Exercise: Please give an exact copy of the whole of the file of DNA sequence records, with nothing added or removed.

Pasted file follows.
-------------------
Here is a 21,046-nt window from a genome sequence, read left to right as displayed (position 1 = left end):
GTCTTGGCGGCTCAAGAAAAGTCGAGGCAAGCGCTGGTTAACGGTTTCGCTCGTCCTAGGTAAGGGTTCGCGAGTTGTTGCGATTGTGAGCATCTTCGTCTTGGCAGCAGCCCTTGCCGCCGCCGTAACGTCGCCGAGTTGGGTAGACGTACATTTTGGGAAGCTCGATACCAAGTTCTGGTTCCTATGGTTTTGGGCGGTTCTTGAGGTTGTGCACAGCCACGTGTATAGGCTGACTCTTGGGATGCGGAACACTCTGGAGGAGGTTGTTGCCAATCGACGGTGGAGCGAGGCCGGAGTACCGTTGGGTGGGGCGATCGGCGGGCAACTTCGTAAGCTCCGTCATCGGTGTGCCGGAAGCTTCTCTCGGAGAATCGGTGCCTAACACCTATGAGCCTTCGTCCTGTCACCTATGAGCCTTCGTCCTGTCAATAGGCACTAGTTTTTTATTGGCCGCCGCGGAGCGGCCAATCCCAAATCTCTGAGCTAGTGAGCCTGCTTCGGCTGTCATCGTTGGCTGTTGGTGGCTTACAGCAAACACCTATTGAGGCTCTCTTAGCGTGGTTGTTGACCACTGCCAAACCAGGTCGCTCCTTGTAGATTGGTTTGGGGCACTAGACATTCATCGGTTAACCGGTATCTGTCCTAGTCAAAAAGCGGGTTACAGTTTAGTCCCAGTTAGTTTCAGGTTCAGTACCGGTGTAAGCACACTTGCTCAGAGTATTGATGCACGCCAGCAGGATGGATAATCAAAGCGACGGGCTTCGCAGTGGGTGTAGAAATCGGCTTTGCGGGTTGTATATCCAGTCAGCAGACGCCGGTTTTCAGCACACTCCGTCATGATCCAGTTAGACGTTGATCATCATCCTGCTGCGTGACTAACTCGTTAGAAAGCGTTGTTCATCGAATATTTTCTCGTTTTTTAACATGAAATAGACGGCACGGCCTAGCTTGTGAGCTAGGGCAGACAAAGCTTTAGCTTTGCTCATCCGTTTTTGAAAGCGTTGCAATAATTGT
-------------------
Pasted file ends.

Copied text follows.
Here is a 21,046-nt window from a genome sequence, read left to right as displayed (position 1 = left end):
GTCTTGGCGGCTCAAGAAAAGTCGAGGCAAGCGCTGGTTAACGGTTTCGCTCGTCCTAGGTAAGGGTTCGCGAGTTGTTGCGATTGTGAGCATCTTCGTCTTGGCAGCAGCCCTTGCCGCCGCCGTAACGTCGCCGAGTTGGGTAGACGTACATTTTGGGAAGCTCGATACCAAGTTCTGGTTCCTATGGTTTTGGGCGGTTCTTGAGGTTGTGCACAGCCACGTGTATAGGCTGACTCTTGGGATGCGGAACACTCTGGAGGAGGTTGTTGCCAATCGACGGTGGAGCGAGGCCGGAGTACCGTTGGGTGGGGCGATCGGCGGGCAACTTCGTAAGCTCCGTCATCGGTGTGCCGGAAGCTTCTCTCGGAGAATCGGTGCCTAACACCTATGAGCCTTCGTCCTGTCACCTATGAGCCTTCGTCCTGTCAATAGGCACTAGTTTTTTATTGGCCGCCGCGGAGCGGCCAATCCCAAATCTCTGAGCTAGTGAGCCTGCTTCGGCTGTCATCGTTGGCTGTTGGTGGCTTACAGCAAACACCTATTGAGGCTCTCTTAGCGTGGTTGTTGACCACTGCCAAACCAGGTCGCTCCTTGTAGATTGGTTTGGGGCACTAGACATTCATCGGTTAACCGGTATCTGTCCTAGTCAAAAAGCGGGTTACAGTTTAGTCCCAGTTAGTTTCAGGTTCAGTACCGGTGTAAGCACACTTGCTCAGAGTATTGATGCACGCCAGCAGGATGGATAATCAAAGCGACGGGCTTCGCAGTGGGTGTAGAAATCGGCTTTGCGGGTTGTATATCCAGTCAGCAGACGCCGGTTTTCAGCACACTCCGTCATGATCCAGTTAGACGTTGATCATCATCCTGCTGCGTGACTAACTCGTTAGAAAGCGTTGTTCATCGAATATTTTCTCGTTTTTTAACATGAAATAGACGGCACGGCCTAGCTTGTGAGCTAGGGCAGACAAAGCTTTAGCTTTGCTCATCCGTTTTTGAAAGCGTTGCAATAATTGT